That’s how she recruited Agnes Varda — the pioneering director who played a central role in the development of the French New Wave movement.
Mousley said she tracked down Varda at the New York Film Festival and, hearing that Varda was running late for her next appointment, offered to jump in a taxi with her. It happened to be Yom Kippur, and Mousley explained to Varda that it was the day when Jews atone for their sins.
Mousley said Varda not only accepted her invitation to come to the Walker but also made an impromptu taxicab confession atoning for one of her misdeeds. Varda’s transgression? Mousley asked it not be published.
When Varda arrived in Minneapolis in 2001, the director had just released “The Gleaners and I” and was scheduled to receive an award upon her return to Paris. But she needed a dress for the ceremony.
In the days before the onstage conversation, Mousley and Varda went dress shopping at secondhand stores across the Twin Cities.
“She was very dedicated to the idea of reuse and wanted to make sure that if she were to be onstage, she could be wearing something secondhand,” Mousley said. “She would try everything on, and I would try them on. We’d each get a dress, and then we’d go out to dinner wearing our recycled dresses.”
Mousley took the dress out of her closet in 2018, gamely wearing it onstage to present a screening of one of Varda’s final features, “Faces Places,” in the Walker’s cinema.
Making film visible
Due to the coronavirus pandemic, Mousley’s 20-year career at the Walker ended quietly in March, without celebration or fanfare. The day she cleaned out her office, the museum announced it would be closing. The Walker has yet to name Mousley’s replacement.
But the Walker’s newly released dialogue series offers a retrospective look not just at individual filmmakers’ contributions but also at the career of a curator who’s done more than any other person to shape the program.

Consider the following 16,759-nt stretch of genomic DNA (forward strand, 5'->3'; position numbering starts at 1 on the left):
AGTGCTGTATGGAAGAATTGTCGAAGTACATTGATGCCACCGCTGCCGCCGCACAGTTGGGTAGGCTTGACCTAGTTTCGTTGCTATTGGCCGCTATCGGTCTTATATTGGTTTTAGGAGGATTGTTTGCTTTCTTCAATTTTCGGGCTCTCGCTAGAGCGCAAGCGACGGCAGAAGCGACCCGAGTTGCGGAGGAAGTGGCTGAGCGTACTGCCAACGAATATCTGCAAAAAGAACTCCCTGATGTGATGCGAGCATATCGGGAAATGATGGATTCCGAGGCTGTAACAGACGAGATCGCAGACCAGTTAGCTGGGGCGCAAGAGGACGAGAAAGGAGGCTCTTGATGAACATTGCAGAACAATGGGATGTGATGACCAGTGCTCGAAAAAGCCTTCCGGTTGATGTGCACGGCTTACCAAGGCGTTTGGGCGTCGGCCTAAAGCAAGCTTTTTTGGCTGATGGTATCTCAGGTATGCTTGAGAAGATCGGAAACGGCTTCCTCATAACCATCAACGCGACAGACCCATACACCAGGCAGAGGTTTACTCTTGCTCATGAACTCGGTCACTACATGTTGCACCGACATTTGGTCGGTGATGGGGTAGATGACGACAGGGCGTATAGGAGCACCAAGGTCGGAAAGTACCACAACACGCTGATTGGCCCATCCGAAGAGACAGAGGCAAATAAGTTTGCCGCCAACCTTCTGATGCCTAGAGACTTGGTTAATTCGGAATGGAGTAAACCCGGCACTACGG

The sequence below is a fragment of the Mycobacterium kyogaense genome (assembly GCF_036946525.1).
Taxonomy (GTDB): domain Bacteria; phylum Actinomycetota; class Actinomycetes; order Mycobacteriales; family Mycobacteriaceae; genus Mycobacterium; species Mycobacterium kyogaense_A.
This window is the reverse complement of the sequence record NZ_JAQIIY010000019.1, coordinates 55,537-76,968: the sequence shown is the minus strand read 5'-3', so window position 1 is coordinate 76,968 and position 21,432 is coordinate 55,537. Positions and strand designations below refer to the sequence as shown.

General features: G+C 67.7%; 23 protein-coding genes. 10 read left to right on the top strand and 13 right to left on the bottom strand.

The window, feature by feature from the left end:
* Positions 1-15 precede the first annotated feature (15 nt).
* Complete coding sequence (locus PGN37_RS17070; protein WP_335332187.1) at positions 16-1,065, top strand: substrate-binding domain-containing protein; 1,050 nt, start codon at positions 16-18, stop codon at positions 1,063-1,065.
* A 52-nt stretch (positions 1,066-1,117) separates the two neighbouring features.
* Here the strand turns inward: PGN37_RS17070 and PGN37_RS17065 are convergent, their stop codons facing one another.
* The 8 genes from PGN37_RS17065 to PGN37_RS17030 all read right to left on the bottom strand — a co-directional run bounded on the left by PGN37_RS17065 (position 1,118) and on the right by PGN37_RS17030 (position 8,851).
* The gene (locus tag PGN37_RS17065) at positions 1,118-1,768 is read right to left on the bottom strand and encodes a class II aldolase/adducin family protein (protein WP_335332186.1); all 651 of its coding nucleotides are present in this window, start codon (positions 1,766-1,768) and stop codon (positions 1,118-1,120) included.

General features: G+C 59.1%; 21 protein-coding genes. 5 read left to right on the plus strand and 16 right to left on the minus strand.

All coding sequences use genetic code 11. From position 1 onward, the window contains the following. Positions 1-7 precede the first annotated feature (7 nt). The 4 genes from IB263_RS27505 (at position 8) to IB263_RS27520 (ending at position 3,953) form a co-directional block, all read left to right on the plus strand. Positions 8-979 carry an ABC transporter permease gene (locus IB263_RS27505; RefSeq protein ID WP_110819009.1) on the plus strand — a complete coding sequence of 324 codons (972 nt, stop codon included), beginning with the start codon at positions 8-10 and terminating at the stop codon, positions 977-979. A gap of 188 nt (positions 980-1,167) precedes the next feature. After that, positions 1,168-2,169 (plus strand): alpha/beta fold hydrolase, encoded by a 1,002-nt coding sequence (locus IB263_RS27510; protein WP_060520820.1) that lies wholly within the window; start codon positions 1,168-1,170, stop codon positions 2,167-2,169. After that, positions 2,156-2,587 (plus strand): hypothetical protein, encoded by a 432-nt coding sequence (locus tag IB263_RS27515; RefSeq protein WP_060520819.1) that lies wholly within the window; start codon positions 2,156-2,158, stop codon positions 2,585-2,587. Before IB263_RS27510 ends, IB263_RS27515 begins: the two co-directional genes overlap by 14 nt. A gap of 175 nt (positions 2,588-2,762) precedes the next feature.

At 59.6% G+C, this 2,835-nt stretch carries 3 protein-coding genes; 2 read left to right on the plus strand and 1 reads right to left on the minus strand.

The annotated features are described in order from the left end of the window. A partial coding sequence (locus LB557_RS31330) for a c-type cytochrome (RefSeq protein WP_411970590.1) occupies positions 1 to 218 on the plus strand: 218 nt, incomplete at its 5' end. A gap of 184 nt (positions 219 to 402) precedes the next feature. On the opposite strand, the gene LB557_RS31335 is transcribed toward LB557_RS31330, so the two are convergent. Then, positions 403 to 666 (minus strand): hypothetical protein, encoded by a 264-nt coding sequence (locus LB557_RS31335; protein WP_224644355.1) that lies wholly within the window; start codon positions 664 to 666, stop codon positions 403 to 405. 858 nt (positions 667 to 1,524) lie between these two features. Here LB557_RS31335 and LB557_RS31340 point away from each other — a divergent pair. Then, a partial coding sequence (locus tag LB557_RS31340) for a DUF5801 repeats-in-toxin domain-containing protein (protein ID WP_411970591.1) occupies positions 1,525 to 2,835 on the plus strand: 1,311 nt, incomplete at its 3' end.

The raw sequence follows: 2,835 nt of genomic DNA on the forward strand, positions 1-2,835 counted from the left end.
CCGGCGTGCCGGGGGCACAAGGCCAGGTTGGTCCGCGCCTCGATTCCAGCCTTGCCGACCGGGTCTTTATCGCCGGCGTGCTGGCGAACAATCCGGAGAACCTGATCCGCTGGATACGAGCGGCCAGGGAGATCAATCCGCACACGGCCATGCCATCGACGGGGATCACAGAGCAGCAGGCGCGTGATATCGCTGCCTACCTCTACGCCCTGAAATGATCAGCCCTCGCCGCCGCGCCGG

If you browse through the conversations on the Walker’s website, you’ll hear Herzog reading what has become known as the “Minnesota Declaration,” enumerating principles of truth and fact in documentary cinema, and Bong’s admission that he based the chemically-spawned fish monster in his movie “Host” on Steve Buscemi’s character in “Fargo.”
As for her legacy? Mousley said that throughout her career she has endeavored to “make film visible.”
She’s proud of her work launching the Bentson Mediatheque off of the Walker’s main lobby in 2015 as a public space accessible without paid admission. Mousley calls the 55-seat cinema “a jukebox”: visitors choose one of 300 films from the Walker’s collection and then sit back as it plays on the big screen. (Included are two short experimental pictures Mousley made in 1981.)
“The door is open so you can select something to watch, and the door stays open so other people can join you, or they can wait until your selection is done to select something else,” Mousley said.
What has retirement been like in a time of quarantine?
Mousley said she thought “part of the fun of retirement would be getting to enjoy being at home, and I’m getting to do that.”
She is also, of course, watching films — at least one each day.
Zac Farber’s work-from-home office mate is a curator at the Walker Art Center.
THREE DECADES of Walker Dialogues
Unable to open its doors for programming, The Walker Art Center has released its treasure trove of dialogues with artists over the past 30 years. With such luminaries as Bill T. Jones, Bong Joon Ho, Spike Lee, Lili Taylor, Robert Redford and others, the series offers hours of insightful discussion by artists and thinkers. Take a deeper look into what some of the great creatives of the past and present have thought about in recorded versions of this series.
How to view: Walker Art Center website